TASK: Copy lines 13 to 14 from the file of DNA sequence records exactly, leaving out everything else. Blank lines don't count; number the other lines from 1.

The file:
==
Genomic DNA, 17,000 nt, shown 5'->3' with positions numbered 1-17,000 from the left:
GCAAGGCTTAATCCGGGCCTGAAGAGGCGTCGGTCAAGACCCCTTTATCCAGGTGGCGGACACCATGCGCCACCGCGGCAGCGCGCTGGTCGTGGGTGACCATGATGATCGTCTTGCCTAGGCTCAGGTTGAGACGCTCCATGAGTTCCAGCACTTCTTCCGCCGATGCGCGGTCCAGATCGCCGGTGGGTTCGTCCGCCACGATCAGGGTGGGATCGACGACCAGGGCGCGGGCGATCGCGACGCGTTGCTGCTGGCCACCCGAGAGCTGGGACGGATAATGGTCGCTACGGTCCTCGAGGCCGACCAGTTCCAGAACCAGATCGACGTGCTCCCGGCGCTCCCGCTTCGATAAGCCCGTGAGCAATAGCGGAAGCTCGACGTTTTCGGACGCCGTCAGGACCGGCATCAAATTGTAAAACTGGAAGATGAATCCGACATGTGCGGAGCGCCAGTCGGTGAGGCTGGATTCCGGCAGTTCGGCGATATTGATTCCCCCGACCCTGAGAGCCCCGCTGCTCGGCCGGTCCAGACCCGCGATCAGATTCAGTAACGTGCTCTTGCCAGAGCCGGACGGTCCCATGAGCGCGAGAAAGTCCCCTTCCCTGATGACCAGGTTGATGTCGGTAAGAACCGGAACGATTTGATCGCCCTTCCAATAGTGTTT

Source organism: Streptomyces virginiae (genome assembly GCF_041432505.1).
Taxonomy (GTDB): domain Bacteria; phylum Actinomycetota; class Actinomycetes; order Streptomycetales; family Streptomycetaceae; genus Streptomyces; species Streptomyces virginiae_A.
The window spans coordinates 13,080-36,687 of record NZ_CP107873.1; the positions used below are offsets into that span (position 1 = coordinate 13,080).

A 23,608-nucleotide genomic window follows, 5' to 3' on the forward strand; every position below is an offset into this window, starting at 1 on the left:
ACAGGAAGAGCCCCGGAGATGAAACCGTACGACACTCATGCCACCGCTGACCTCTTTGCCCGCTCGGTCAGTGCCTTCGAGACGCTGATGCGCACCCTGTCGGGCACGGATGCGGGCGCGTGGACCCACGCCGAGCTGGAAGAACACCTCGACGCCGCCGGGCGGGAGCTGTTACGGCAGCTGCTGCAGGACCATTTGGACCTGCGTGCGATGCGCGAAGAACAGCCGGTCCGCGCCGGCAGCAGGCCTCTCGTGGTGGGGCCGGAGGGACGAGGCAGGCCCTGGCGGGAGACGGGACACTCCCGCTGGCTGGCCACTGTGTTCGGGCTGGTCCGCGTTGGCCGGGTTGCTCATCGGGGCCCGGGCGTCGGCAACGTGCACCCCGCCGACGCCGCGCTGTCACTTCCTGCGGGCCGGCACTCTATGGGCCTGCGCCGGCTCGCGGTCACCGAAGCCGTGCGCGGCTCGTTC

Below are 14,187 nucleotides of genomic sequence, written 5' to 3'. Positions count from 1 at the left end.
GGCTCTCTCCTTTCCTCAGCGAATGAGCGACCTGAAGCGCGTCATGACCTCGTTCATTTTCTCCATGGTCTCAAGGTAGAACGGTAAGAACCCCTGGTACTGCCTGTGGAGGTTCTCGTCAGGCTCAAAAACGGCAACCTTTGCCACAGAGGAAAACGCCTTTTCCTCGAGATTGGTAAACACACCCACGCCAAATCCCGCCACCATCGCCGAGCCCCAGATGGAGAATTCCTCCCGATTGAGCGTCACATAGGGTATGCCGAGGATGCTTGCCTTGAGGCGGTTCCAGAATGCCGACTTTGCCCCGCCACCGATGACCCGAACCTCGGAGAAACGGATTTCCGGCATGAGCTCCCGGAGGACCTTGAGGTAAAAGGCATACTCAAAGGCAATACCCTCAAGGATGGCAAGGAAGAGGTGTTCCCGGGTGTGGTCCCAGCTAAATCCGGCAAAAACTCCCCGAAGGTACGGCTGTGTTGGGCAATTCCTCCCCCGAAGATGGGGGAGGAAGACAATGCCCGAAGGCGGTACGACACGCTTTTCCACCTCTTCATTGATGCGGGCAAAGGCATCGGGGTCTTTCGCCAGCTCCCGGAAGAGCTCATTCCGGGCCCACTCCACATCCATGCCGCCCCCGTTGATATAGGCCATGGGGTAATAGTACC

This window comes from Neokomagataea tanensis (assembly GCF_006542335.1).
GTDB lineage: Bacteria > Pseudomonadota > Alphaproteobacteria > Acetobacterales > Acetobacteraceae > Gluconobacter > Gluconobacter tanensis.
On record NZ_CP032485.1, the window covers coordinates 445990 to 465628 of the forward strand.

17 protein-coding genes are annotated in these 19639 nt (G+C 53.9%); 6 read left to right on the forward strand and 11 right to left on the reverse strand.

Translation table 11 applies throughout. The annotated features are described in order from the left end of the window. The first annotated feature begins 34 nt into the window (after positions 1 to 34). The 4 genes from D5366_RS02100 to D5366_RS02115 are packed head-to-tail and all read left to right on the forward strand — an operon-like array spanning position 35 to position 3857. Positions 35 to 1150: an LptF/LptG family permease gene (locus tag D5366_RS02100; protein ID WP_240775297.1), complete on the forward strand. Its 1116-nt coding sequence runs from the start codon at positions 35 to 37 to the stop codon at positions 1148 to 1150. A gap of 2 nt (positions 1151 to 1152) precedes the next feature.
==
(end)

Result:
17 protein-coding genes are annotated in these 19639 nt (G+C 53.9%); 6 read left to right on the forward strand and 11 right to left on the reverse strand.

Translation table 11 applies throughout. The annotated features are described in order from the left end of the window. The first annotated feature begins 34 nt into the window (after positions 1 to 34). The 4 genes from D5366_RS02100 to D5366_RS02115 are packed head-to-tail and all read left to right on the forward strand — an operon-like array spanning position 35 to position 3857. Positions 35 to 1150: an LptF/LptG family permease gene (locus tag D5366_RS02100; protein ID WP_240775297.1), complete on the forward strand. Its 1116-nt coding sequence runs from the start codon at positions 35 to 37 to the stop codon at positions 1148 to 1150. A gap of 2 nt (positions 1151 to 1152) precedes the next feature.